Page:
Hops is considered by herbalists to be one of the most calming and relaxing herbs known to mankind. Of course there is an array of relaxing herbs out there, but hops is proven to be one of the safest and most effective. I like to use hops internally for insomnia, nervous tension, anxiety and for those with irritable bowel syndrome. Hops is bitter, but tolerable; besides, your going to see results quickly.

Externally, hops works wonders on eczema, herpes and ulcers. A pillow stuffed with hops is said to be relaxing, and will calm nervous conditions as well. I like using it in the bath for total relaxation for myself and my kids. Try Ready To Relax to help relieve stress and tension.

 I have to admit thought, this vine is spectacular just growing. Just its presence relaxes me. I could not live with out all my hops vines. I wouldn't trade my other herbs for it - I just couldn't live without it! Everyone should should grow hops in their yard.

If your looking for fresh dried hops you can find it here in my Local Harvest Store.

 Please email any questions to herbalist@morganbotanicals.com.

Follow me on Twitter - MorganBotanical 

Copyright 2009. All rights reserved. Jessica Morgan, M. H., Morgan Botanicals.

Disclaimer - The information provided in this article is for informational purposes only and is not intended as a substitute for advice from your physician or other health care professional. You should not use the information in this article for self-diagnosis or to replace any prescriptive medication. You should consult with a health care professional before starting any diet, exercise or supplementation program, before taking any medication, or if you have or suspect you might have a health problem, suffer from allergies, are pregnant or nursing.

Jessica Morgan, M.H.

 
 

Beneficial Herbs for Menopause

Jessica Morgan, M.H.

 "There is no more creative force in the world than the menopausal woman with zest"

-Margaret Mead

There are many wonderful herbs to help women comfortably transition into their menopausal years. Both Western and Chinese herbs are available which mimic the hormonal effects of both estrogen and progesterone within the body. These herbs "trick" the body into thinking it's getting the hormones. If you suffer from any of the associated symptoms of menopause such as hot flashes, lowered libido, memory issues, vaginal dryness, palpitations, night sweats, weight gain, depression and irritability- there are great herbs out there.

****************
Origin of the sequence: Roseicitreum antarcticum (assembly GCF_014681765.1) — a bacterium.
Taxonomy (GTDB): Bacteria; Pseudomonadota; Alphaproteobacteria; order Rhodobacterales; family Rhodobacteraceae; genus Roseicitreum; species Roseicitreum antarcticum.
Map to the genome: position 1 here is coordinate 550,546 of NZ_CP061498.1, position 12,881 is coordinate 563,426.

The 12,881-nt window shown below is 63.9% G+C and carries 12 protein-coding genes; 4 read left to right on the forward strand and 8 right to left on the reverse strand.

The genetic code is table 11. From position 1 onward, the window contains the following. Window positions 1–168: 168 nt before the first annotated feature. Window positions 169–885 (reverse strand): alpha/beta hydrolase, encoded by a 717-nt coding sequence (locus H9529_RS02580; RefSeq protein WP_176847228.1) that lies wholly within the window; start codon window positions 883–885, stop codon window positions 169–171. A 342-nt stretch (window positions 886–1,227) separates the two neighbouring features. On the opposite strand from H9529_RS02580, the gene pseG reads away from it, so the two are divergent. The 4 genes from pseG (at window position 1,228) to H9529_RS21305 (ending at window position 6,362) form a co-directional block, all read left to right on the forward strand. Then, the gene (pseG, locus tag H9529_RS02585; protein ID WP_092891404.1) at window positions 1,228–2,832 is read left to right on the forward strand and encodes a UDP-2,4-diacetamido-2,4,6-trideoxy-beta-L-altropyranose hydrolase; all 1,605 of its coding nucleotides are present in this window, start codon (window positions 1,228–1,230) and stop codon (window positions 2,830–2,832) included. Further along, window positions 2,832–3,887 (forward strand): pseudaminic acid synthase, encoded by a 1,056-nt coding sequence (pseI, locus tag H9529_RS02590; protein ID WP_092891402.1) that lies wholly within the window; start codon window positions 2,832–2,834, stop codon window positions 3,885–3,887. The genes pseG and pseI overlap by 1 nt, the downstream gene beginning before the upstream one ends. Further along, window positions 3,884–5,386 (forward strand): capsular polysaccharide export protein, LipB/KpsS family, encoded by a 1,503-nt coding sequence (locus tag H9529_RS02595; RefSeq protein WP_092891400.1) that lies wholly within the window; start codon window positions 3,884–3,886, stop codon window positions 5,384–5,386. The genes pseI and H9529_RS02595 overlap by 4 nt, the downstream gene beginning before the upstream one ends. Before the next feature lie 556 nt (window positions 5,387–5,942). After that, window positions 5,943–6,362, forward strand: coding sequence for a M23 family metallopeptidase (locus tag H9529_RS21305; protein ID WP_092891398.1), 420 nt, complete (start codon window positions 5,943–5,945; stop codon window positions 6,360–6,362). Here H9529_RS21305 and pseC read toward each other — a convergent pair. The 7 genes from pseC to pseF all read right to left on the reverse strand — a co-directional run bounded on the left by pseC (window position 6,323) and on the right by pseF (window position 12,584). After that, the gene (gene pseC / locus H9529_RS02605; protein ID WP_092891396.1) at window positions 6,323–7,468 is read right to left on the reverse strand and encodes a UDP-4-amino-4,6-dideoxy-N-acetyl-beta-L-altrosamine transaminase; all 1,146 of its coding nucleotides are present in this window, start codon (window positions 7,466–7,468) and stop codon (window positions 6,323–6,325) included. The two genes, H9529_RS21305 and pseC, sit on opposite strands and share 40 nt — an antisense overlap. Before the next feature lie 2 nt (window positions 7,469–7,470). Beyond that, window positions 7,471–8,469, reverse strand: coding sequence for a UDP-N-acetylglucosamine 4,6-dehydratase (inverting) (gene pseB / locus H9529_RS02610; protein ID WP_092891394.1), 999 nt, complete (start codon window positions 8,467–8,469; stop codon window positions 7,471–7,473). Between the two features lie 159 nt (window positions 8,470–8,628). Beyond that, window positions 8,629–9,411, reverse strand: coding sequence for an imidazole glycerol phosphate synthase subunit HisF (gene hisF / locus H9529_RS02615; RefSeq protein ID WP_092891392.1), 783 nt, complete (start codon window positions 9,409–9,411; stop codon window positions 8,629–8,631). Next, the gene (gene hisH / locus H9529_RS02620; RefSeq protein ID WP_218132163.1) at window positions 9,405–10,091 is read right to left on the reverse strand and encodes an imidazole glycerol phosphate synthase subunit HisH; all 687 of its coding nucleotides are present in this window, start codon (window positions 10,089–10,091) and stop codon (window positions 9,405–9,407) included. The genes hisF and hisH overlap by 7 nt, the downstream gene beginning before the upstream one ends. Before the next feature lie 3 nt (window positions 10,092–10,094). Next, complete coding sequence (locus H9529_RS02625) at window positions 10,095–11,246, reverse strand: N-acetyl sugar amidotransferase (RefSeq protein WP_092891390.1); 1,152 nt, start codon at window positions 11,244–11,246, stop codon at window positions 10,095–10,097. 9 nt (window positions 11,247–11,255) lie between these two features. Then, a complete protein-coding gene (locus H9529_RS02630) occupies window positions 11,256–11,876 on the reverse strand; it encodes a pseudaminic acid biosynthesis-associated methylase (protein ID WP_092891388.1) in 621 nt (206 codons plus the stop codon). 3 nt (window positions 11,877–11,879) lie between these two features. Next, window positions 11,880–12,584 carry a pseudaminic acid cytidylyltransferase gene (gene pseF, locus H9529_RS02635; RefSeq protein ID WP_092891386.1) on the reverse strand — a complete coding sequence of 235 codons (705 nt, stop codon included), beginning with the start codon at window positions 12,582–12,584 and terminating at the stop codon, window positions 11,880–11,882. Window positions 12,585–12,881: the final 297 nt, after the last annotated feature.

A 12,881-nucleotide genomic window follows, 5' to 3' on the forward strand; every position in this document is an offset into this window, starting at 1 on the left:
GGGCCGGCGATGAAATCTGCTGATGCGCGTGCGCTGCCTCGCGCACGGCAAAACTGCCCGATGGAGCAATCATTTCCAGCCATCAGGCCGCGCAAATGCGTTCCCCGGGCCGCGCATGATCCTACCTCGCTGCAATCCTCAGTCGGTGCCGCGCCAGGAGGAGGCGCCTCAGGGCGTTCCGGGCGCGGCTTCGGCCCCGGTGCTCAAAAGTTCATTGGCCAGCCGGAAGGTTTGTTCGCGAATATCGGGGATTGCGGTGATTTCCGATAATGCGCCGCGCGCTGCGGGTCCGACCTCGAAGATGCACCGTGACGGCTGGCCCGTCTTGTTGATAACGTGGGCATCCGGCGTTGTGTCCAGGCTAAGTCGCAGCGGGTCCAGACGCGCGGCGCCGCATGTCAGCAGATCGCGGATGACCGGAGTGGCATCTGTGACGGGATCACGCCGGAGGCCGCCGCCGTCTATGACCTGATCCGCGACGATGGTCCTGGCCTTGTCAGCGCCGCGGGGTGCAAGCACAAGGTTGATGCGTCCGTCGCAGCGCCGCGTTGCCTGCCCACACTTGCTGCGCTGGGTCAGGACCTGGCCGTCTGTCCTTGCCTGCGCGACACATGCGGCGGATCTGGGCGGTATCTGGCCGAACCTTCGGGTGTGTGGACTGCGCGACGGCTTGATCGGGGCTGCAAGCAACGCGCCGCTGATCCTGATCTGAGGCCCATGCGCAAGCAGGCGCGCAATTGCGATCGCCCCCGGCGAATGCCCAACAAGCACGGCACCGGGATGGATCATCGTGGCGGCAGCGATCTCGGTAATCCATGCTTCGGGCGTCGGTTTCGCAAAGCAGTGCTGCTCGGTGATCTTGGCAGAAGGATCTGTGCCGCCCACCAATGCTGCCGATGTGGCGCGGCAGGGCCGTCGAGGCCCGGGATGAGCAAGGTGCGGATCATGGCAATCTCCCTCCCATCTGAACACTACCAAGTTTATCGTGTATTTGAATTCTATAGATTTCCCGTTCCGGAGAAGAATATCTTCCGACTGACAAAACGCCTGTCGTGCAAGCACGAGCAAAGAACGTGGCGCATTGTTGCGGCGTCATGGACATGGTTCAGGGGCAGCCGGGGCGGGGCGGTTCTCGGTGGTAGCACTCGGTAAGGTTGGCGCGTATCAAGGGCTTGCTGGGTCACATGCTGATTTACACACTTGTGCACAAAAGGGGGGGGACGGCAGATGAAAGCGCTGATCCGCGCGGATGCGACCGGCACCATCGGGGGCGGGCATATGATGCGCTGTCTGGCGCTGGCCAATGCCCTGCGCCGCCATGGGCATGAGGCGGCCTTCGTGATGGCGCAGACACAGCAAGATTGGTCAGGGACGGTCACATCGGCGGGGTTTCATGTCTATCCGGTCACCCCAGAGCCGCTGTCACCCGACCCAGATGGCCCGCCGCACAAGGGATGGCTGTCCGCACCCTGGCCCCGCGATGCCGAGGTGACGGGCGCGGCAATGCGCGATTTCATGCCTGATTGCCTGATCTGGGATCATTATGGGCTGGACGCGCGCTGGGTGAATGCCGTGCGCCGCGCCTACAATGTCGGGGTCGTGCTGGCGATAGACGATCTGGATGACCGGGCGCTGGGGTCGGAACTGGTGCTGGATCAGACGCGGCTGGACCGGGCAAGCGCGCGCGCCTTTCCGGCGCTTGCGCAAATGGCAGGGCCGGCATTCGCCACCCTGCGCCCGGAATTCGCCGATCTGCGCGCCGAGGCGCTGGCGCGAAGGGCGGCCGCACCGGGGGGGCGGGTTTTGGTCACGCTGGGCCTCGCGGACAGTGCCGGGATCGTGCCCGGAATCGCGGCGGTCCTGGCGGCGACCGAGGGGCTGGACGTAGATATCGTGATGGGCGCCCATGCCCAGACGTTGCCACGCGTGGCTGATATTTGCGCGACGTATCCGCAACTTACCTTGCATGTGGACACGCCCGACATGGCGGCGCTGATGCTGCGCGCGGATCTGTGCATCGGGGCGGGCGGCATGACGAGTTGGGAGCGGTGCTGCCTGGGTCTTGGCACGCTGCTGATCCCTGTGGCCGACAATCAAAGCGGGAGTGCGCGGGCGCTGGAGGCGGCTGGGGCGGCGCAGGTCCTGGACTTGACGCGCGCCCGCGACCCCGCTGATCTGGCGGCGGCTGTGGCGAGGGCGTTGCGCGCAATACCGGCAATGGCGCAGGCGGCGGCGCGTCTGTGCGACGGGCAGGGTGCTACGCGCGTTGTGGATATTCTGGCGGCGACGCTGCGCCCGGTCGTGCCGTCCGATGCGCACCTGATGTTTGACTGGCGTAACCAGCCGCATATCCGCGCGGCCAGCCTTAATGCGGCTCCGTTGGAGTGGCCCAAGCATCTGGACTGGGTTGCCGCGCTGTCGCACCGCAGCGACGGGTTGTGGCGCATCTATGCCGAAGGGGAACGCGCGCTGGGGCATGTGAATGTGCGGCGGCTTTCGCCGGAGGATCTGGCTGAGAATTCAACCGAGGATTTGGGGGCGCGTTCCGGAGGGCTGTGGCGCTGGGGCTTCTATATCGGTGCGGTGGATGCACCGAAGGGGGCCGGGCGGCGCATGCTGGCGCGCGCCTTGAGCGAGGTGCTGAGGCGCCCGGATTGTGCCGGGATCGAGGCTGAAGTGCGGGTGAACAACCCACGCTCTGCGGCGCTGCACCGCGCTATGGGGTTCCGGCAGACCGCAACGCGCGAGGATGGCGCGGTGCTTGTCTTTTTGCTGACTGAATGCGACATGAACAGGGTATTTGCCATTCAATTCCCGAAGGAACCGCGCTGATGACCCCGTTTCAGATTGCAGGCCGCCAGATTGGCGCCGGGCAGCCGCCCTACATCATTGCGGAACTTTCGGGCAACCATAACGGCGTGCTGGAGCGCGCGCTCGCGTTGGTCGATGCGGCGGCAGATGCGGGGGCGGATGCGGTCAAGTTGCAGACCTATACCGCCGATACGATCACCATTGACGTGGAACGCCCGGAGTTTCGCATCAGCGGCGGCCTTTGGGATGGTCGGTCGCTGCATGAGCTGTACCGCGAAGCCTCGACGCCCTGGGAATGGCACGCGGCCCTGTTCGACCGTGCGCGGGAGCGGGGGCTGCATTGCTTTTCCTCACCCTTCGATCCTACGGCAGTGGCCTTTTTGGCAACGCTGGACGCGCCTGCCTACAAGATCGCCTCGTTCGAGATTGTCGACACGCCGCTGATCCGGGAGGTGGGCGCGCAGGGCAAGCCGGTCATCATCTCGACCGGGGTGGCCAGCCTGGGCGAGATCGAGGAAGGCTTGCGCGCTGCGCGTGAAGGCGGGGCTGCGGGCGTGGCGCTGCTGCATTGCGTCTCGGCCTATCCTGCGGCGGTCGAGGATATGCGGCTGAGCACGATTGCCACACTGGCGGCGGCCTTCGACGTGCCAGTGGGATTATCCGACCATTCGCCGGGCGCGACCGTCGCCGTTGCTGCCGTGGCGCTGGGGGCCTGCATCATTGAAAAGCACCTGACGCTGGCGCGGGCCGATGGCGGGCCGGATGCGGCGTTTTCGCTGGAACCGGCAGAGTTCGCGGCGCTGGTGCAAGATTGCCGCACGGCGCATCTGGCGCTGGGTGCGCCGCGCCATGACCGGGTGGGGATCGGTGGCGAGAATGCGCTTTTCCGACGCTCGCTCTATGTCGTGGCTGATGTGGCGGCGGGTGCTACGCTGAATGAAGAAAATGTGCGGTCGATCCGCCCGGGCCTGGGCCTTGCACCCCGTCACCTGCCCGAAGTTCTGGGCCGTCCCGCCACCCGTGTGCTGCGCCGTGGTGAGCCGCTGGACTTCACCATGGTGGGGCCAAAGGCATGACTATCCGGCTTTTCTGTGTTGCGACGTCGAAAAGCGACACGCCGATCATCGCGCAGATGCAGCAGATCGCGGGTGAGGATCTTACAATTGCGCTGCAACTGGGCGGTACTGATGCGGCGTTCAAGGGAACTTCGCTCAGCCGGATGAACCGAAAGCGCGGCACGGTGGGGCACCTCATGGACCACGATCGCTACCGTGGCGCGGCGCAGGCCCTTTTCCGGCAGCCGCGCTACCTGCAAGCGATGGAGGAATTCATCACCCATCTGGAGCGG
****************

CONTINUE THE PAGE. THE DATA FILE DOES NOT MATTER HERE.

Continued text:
Here is a list of some easily accessible herbs.

Black cohosh- beneficial for hot flashes, insomnia, irritability, vaginal dryness, prolapsed uterus and bladder, phytoestogen effects.

Motherwort- beneficial for palpitations, hot flashes, sloughing of the lining, phytoestogen effects.

False unicorn- beneficial for vaginal and uterine atrophy, and menstral irregularities.

Wild yam- beneficial for muscle and menstrual cramps, prevents bone loss, regulates PMS and depression.

Vitex-  benifical for water retention, depression, uterine fibroids, breast lumps, menstral flooding, and skin breakouts.

Dang gui- nourishes and build blood, hot flashes, irregular cycle, and vaginal dryness.

Nettles -helps with water retention, weight gain, strengthens bones (high in Calcium)

Oatstraw-  relieves tension, nervousness, insomnia, and builds bones (high in Calcium)

Black haw- beneficial for menstrual cramps and pain, flooding or excessive bleeding.

Kava kava- beneficial for tension, anxiety, and insomnia.

Ginseng- beneficial for tiredness, poor memory and concentration, anxiety, insomnia, and low libido.

Asparagus root- helps strengthens female hormones

Solomon's seal- builds reproduction secretions and aids vaginal dryness.

Epimedium- helps with hot flashes, night sweats, headaches, dizziness, and light headedness.

Along with taking herbs it is important maintain certain dietary guidelines to help alleviate menopause symptoms naturally. I like to suggest proper protein intake, whole grains and legumes, consuming lots of fresh locally grown vegetables and fruits as well as other phytoestrogenic and calcium rich food and herbs.

Are you looking for an all natural treatment for menopause? Look for my Women's Health Herbal Menopause Tea and Flash Calm Herbal Menopause Tea here in my Local Harvest Store.

As always, please email any questions to herbalist@morganbotanicals.com.

 Follow me on Twitter - MorganBotanical 

Copyright 2009. All rights reserved. Jessica Morgan, M. H., Morgan Botanicals.

Disclaimer - The information provided in this article is for informational purposes only and is not intended as a substitute for advice from your physician or other health care professional. You should not use the information in this article for self-diagnosis or to replace any prescriptive medication. You should consult with a health care professional before starting any diet, exercise or supplementation program, before taking any medication, or if you have or suspect you might have a health problem, suffer from allergies, are pregnant or nursing.

Jessica Morgan, M.H.